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American Methodist Worship$
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Karen B. Westerfield Tucker

Print publication date: 2001

Print ISBN-13: 9780195126983

Published to Oxford Scholarship Online: November 2003

DOI: 10.1093/019512698X.001.0001

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The Lord's Supper

The Lord's Supper

Chapter:
(p.118) 5 The Lord's Supper
Source:
American Methodist Worship
Author(s):

Karen B. Westerfield Tucker (Contributor Webpage)

Publisher:
Oxford University Press
DOI:10.1093/019512698X.003.0005

Methodism arguably became a separate denomination in response to the desire for the “constant communion” advocated by John Wesley. Yet, the frequency of reception varied over the years because of theological, social, and geographical factors. Even though the eucharistic rite inherited from Wesley was left largely unaltered until the twentieth century, Methodists debated other matters related to the Lord's Supper. These included the presence of Christ in the sacrament, admission to the table (“open” versus “close” communion), the composition of the communion elements (e.g., wine or grape juice), and the method of reception.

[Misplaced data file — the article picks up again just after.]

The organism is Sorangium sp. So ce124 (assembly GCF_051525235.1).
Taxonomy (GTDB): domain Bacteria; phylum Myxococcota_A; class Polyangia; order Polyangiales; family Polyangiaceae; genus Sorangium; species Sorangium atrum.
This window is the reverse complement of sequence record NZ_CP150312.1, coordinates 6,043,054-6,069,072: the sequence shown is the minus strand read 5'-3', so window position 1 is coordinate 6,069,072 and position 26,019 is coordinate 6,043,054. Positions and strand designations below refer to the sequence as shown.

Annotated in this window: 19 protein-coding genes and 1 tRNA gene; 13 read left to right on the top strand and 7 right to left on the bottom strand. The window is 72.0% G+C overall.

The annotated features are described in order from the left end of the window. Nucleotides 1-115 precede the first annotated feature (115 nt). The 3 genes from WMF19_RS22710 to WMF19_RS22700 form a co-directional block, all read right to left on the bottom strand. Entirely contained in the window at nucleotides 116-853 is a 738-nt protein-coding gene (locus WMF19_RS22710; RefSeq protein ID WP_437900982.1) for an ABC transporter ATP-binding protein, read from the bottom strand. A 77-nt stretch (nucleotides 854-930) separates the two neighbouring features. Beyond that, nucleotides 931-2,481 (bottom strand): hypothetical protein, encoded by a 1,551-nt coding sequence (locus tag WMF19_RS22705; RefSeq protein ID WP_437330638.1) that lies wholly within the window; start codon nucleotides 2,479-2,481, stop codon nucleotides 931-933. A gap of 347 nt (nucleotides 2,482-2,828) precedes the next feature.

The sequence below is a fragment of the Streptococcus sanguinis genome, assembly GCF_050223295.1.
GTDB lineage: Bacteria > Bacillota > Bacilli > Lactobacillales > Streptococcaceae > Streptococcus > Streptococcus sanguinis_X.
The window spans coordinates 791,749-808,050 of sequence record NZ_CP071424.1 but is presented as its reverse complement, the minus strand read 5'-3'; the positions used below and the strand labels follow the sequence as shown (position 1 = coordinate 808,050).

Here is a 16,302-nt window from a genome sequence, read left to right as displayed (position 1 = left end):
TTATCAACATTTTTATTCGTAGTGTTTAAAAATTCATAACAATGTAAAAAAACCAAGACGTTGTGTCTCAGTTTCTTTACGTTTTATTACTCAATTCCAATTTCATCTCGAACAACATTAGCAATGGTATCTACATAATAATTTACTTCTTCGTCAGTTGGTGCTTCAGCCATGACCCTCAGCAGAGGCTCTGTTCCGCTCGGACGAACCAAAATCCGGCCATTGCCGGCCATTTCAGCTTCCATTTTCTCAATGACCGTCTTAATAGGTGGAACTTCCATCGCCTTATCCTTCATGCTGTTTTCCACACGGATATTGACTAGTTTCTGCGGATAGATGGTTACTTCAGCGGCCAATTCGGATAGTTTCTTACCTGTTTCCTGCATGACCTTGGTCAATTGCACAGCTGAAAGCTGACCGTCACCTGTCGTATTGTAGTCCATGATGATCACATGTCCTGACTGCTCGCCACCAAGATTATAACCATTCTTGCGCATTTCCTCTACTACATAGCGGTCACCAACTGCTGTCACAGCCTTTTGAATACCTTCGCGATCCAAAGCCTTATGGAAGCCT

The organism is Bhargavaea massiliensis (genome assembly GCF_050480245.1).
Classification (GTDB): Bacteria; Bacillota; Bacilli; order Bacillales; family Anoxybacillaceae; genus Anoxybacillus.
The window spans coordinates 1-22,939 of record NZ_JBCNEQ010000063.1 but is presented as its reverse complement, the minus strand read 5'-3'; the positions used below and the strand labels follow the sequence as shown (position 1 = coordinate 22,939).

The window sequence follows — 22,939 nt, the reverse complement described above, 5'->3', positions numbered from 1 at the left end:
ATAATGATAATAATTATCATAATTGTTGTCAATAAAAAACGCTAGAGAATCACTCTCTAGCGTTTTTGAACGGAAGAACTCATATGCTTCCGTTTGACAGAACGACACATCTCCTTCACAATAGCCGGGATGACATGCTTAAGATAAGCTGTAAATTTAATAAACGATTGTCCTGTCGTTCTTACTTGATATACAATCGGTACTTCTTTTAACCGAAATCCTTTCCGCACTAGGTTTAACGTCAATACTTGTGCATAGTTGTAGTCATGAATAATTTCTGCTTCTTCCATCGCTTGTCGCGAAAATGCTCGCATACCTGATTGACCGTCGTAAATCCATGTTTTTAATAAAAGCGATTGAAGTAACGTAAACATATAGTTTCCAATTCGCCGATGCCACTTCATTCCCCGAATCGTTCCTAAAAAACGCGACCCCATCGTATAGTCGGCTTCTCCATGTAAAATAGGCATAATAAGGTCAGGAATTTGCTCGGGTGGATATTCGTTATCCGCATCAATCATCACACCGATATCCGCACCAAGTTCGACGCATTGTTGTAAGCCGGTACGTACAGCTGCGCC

Keywords:   admission to the table, communion, communion elements, eucharistic rite, frequency of reception, Lord's Supper, method of reception, presence of Christ, sacrament, John Wesley

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